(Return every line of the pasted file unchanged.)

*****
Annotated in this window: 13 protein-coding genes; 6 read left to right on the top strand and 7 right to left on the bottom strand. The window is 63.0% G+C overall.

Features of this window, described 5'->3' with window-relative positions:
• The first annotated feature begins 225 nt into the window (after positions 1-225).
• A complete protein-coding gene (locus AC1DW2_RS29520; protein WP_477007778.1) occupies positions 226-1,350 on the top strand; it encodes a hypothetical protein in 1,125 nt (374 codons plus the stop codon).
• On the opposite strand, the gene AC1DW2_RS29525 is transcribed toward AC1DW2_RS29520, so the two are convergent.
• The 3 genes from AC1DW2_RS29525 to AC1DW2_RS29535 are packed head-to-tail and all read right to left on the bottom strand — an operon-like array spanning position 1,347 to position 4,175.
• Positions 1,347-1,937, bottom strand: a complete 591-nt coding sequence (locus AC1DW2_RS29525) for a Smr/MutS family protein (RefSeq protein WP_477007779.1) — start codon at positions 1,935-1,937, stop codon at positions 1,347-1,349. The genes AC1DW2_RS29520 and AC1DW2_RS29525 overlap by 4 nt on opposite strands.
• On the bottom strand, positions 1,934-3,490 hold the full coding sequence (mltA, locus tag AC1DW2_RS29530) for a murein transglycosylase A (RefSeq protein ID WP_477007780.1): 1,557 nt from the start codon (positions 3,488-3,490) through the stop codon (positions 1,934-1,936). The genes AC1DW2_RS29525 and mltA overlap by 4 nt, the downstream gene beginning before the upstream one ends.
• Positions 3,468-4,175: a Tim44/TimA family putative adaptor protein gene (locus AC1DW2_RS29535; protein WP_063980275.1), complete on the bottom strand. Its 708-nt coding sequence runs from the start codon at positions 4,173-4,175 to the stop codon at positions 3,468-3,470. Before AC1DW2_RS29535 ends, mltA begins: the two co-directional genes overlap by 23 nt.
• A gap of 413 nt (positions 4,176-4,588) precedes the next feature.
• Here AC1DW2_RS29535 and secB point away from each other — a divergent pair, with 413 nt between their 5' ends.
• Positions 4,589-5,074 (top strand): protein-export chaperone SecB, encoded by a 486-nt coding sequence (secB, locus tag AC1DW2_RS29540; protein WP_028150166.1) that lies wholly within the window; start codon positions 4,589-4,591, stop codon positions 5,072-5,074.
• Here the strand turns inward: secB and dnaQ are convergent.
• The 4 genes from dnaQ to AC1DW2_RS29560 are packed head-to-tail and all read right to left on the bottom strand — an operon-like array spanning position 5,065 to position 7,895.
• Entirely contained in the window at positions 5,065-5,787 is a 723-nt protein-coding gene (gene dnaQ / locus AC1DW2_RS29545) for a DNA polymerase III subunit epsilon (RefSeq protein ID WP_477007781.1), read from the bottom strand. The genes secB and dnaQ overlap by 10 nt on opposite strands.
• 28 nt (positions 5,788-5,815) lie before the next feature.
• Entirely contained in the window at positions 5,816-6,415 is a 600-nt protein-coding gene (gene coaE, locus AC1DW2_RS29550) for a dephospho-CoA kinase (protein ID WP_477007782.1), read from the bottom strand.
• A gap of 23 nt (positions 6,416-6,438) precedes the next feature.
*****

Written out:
Annotated in this window: 13 protein-coding genes; 6 read left to right on the top strand and 7 right to left on the bottom strand. The window is 63.0% G+C overall.

Features of this window, described 5'->3' with window-relative positions:
• The first annotated feature begins 225 nt into the window (after positions 1-225).
• A complete protein-coding gene (locus AC1DW2_RS29520; protein WP_477007778.1) occupies positions 226-1,350 on the top strand; it encodes a hypothetical protein in 1,125 nt (374 codons plus the stop codon).
• On the opposite strand, the gene AC1DW2_RS29525 is transcribed toward AC1DW2_RS29520, so the two are convergent.
• The 3 genes from AC1DW2_RS29525 to AC1DW2_RS29535 are packed head-to-tail and all read right to left on the bottom strand — an operon-like array spanning position 1,347 to position 4,175.
• Positions 1,347-1,937, bottom strand: a complete 591-nt coding sequence (locus AC1DW2_RS29525) for a Smr/MutS family protein (RefSeq protein WP_477007779.1) — start codon at positions 1,935-1,937, stop codon at positions 1,347-1,349. The genes AC1DW2_RS29520 and AC1DW2_RS29525 overlap by 4 nt on opposite strands.
• On the bottom strand, positions 1,934-3,490 hold the full coding sequence (mltA, locus tag AC1DW2_RS29530) for a murein transglycosylase A (RefSeq protein ID WP_477007780.1): 1,557 nt from the start codon (positions 3,488-3,490) through the stop codon (positions 1,934-1,936). The genes AC1DW2_RS29525 and mltA overlap by 4 nt, the downstream gene beginning before the upstream one ends.
• Positions 3,468-4,175: a Tim44/TimA family putative adaptor protein gene (locus AC1DW2_RS29535; protein WP_063980275.1), complete on the bottom strand. Its 708-nt coding sequence runs from the start codon at positions 4,173-4,175 to the stop codon at positions 3,468-3,470. Before AC1DW2_RS29535 ends, mltA begins: the two co-directional genes overlap by 23 nt.
• A gap of 413 nt (positions 4,176-4,588) precedes the next feature.
• Here AC1DW2_RS29535 and secB point away from each other — a divergent pair, with 413 nt between their 5' ends.
• Positions 4,589-5,074 (top strand): protein-export chaperone SecB, encoded by a 486-nt coding sequence (secB, locus tag AC1DW2_RS29540; protein WP_028150166.1) that lies wholly within the window; start codon positions 4,589-4,591, stop codon positions 5,072-5,074.
• Here the strand turns inward: secB and dnaQ are convergent.
• The 4 genes from dnaQ to AC1DW2_RS29560 are packed head-to-tail and all read right to left on the bottom strand — an operon-like array spanning position 5,065 to position 7,895.
• Entirely contained in the window at positions 5,065-5,787 is a 723-nt protein-coding gene (gene dnaQ / locus AC1DW2_RS29545) for a DNA polymerase III subunit epsilon (RefSeq protein ID WP_477007781.1), read from the bottom strand. The genes secB and dnaQ overlap by 10 nt on opposite strands.
• 28 nt (positions 5,788-5,815) lie before the next feature.
• Entirely contained in the window at positions 5,816-6,415 is a 600-nt protein-coding gene (gene coaE, locus AC1DW2_RS29550) for a dephospho-CoA kinase (protein ID WP_477007782.1), read from the bottom strand.
• A gap of 23 nt (positions 6,416-6,438) precedes the next feature.